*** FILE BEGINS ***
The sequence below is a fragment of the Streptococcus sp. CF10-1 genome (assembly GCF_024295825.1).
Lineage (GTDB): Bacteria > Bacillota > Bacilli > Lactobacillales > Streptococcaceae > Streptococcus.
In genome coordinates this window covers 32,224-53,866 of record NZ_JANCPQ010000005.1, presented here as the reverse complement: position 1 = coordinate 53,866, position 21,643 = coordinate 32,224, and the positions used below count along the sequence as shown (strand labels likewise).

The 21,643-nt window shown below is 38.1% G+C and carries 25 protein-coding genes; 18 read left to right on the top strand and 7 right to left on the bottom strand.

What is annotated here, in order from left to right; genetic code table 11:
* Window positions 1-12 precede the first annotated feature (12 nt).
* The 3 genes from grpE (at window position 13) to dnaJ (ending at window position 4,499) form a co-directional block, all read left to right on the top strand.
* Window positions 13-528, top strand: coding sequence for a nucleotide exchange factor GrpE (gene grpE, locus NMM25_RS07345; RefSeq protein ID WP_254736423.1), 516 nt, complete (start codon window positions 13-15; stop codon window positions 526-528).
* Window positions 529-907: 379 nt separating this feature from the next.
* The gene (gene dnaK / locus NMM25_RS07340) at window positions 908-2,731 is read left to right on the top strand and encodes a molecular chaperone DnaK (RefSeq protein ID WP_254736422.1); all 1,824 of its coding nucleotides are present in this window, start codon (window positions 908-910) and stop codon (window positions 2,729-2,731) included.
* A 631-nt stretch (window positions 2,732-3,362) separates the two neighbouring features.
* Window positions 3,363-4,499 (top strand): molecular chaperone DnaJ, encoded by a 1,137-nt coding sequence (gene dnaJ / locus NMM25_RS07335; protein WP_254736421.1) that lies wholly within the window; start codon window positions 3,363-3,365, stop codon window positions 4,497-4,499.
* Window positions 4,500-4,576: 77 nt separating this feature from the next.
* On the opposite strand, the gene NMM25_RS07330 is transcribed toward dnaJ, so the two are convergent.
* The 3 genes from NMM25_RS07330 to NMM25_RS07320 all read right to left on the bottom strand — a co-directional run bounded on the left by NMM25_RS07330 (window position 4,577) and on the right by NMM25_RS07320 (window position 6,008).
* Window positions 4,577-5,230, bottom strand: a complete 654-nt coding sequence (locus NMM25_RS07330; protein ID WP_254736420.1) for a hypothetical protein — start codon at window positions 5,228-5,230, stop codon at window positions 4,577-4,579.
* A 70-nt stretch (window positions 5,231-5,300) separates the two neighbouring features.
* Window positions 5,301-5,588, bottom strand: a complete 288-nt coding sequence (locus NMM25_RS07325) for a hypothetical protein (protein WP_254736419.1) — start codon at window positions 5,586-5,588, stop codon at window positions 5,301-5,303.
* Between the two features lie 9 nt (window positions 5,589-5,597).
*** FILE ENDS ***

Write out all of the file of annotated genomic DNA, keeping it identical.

The sequence below is a fragment of the Streptococcus sp. CF10-1 genome (assembly GCF_024295825.1).
Lineage (GTDB): Bacteria > Bacillota > Bacilli > Lactobacillales > Streptococcaceae > Streptococcus.
In genome coordinates this window covers 32,224-53,866 of record NZ_JANCPQ010000005.1, presented here as the reverse complement: position 1 = coordinate 53,866, position 21,643 = coordinate 32,224, and the positions used below count along the sequence as shown (strand labels likewise).

The 21,643-nt window shown below is 38.1% G+C and carries 25 protein-coding genes; 18 read left to right on the top strand and 7 right to left on the bottom strand.

What is annotated here, in order from left to right; genetic code table 11:
* Window positions 1-12 precede the first annotated feature (12 nt).
* The 3 genes from grpE (at window position 13) to dnaJ (ending at window position 4,499) form a co-directional block, all read left to right on the top strand.
* Window positions 13-528, top strand: coding sequence for a nucleotide exchange factor GrpE (gene grpE, locus NMM25_RS07345; RefSeq protein ID WP_254736423.1), 516 nt, complete (start codon window positions 13-15; stop codon window positions 526-528).
* Window positions 529-907: 379 nt separating this feature from the next.
* The gene (gene dnaK / locus NMM25_RS07340) at window positions 908-2,731 is read left to right on the top strand and encodes a molecular chaperone DnaK (RefSeq protein ID WP_254736422.1); all 1,824 of its coding nucleotides are present in this window, start codon (window positions 908-910) and stop codon (window positions 2,729-2,731) included.
* A 631-nt stretch (window positions 2,732-3,362) separates the two neighbouring features.
* Window positions 3,363-4,499 (top strand): molecular chaperone DnaJ, encoded by a 1,137-nt coding sequence (gene dnaJ / locus NMM25_RS07335; protein WP_254736421.1) that lies wholly within the window; start codon window positions 3,363-3,365, stop codon window positions 4,497-4,499.
* Window positions 4,500-4,576: 77 nt separating this feature from the next.
* On the opposite strand, the gene NMM25_RS07330 is transcribed toward dnaJ, so the two are convergent.
* The 3 genes from NMM25_RS07330 to NMM25_RS07320 all read right to left on the bottom strand — a co-directional run bounded on the left by NMM25_RS07330 (window position 4,577) and on the right by NMM25_RS07320 (window position 6,008).
* Window positions 4,577-5,230, bottom strand: a complete 654-nt coding sequence (locus NMM25_RS07330; protein ID WP_254736420.1) for a hypothetical protein — start codon at window positions 5,228-5,230, stop codon at window positions 4,577-4,579.
* A 70-nt stretch (window positions 5,231-5,300) separates the two neighbouring features.
* Window positions 5,301-5,588, bottom strand: a complete 288-nt coding sequence (locus NMM25_RS07325) for a hypothetical protein (protein WP_254736419.1) — start codon at window positions 5,586-5,588, stop codon at window positions 5,301-5,303.
* Between the two features lie 9 nt (window positions 5,589-5,597).